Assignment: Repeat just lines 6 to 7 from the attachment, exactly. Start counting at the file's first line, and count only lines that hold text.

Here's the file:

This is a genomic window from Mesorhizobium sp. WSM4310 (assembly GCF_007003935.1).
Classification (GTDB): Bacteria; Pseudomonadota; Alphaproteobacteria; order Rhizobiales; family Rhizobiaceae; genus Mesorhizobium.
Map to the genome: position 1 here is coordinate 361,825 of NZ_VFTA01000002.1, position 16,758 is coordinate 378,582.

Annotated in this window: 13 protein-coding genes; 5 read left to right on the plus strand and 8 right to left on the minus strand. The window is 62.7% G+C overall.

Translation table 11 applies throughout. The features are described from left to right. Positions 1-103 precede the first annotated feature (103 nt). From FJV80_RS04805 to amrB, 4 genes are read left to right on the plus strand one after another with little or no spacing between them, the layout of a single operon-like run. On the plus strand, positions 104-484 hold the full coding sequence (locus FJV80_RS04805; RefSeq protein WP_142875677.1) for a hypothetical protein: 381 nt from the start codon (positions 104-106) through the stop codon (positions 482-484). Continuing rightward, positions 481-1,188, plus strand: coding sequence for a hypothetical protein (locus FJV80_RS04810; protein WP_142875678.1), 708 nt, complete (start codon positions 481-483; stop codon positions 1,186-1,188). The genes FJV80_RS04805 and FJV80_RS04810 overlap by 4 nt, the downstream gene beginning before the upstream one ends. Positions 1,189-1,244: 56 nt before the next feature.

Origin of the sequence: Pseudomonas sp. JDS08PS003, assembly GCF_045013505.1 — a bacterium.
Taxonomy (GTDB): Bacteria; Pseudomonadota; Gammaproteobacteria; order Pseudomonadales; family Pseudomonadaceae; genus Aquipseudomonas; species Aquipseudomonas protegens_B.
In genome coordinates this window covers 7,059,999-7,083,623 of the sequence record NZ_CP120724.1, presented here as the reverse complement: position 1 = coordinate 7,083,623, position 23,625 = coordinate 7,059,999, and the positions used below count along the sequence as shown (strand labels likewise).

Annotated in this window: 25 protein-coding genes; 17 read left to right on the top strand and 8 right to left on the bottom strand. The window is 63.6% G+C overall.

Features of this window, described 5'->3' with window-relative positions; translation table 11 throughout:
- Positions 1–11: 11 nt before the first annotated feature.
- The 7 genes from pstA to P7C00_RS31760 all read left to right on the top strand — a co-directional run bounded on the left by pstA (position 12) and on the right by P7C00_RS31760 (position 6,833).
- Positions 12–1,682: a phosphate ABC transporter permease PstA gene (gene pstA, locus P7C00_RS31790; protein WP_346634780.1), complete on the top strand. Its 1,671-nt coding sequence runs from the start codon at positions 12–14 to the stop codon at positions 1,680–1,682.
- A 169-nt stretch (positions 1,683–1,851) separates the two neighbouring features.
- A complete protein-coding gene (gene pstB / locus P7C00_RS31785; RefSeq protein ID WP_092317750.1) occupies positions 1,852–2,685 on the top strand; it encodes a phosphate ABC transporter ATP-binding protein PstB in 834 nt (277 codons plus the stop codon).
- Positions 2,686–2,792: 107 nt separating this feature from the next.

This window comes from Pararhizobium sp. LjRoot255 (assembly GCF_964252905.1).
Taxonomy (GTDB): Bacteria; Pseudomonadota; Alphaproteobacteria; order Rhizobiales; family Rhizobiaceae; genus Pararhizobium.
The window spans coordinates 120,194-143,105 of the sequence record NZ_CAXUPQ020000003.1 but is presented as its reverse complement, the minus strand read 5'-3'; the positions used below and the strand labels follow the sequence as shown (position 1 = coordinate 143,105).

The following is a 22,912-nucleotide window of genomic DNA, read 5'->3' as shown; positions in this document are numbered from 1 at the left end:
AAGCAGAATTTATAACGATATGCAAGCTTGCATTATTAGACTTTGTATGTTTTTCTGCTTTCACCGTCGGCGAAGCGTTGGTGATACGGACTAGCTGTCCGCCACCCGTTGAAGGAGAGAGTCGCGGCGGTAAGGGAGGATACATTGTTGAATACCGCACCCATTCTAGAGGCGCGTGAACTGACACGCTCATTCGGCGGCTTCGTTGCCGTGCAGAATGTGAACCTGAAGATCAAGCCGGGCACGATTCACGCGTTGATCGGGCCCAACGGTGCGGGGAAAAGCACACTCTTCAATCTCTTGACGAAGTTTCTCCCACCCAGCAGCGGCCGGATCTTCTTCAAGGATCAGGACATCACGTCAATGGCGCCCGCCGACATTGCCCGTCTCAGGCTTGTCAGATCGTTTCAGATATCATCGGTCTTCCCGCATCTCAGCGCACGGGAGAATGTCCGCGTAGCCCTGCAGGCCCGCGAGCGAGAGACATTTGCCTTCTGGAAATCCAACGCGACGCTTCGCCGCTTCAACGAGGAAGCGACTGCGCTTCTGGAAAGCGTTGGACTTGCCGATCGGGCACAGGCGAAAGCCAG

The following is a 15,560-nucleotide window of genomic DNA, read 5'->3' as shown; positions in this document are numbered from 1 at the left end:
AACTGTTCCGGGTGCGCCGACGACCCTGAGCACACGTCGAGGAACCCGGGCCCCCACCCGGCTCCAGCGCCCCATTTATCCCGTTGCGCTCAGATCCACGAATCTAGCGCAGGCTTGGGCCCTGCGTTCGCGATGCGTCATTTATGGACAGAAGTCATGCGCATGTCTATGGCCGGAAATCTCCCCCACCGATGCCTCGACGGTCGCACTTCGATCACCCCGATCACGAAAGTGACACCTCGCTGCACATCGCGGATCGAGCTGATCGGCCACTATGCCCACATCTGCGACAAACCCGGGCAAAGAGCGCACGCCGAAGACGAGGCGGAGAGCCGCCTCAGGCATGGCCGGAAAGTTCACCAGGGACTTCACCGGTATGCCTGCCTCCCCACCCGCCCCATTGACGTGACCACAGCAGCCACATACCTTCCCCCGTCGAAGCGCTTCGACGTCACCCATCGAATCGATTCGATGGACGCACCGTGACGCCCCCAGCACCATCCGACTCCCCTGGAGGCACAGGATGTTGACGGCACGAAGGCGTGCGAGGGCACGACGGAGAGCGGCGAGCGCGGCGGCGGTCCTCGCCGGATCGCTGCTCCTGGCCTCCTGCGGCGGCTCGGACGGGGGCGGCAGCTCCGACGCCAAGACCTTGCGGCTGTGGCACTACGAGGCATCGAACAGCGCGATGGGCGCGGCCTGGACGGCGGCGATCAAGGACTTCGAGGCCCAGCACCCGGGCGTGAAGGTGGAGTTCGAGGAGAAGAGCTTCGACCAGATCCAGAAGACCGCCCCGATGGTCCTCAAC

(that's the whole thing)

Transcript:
Origin of the sequence: Pseudomonas sp. JDS08PS003, assembly GCF_045013505.1 — a bacterium.
Taxonomy (GTDB): Bacteria; Pseudomonadota; Gammaproteobacteria; order Pseudomonadales; family Pseudomonadaceae; genus Aquipseudomonas; species Aquipseudomonas protegens_B.